Not just a few, either.
About 35 representatives of the coalition, Clergy for Fairness, said at a news conference that more than 1,600 clergy members had signed an online petition against the amendment. The group's Web site has postcards that lay people can print out and send to members of Congress.[ed.- bold mine]While anti-gay religious folks might dismiss them all as "liberals," the fact is there isn't consensus among all people of faith that we need a Federal Marriage Amendment-- to many people of faith the FMA represents an affront to their beliefs.
Among those represented by the coalition are clergy members and groups affiliated with mainline Protestant churches; the Interfaith Alliance; Jewish groups including the Anti-Defamation League, the Union for Reform Judaism and the National Council of Jewish Women; Sikh groups; and the Unitarian Universalist Association of Congregations.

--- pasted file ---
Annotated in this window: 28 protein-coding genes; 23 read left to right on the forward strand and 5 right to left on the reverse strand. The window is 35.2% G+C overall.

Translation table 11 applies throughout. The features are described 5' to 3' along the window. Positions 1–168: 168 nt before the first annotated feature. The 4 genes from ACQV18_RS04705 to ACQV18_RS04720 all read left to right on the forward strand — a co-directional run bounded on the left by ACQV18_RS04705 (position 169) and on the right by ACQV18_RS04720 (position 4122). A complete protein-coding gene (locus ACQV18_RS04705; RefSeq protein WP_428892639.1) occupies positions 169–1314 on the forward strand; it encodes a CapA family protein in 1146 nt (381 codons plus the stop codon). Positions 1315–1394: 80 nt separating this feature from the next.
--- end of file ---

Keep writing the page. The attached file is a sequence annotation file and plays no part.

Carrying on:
Four weeks ago, 50 prominent conservative Christian and Jewish leaders, including evangelicals and Roman Catholic cardinals and archbishops, signed a petition backing the amendment to prohibit same-sex marriage.
Thoughtful people of faith can and do disagree on the issue of marriage. America’s many religious traditions reflect this diversity of opinion, as do we who sign this letter. But we respect the right of each religious group to decide, based on its own religious teachings, whether or not to sanction marriage of same-sex couples. It is surely not the federal government’s role to prefer one religious definition of marriage over another, much less to codify such a preference in the Constitution. To the contrary: the great contribution of our Constitution is to ensure religious liberty for all.Keep in mind that not all of the clergy who signed the petition are in favor of same-sex marriage, but they believe that the FMA is the wrong way to address the issue.
Let's hope we hear more from the folks of Clergy for Fairness as the GOP leadership attempts to score November votes via demagoguery.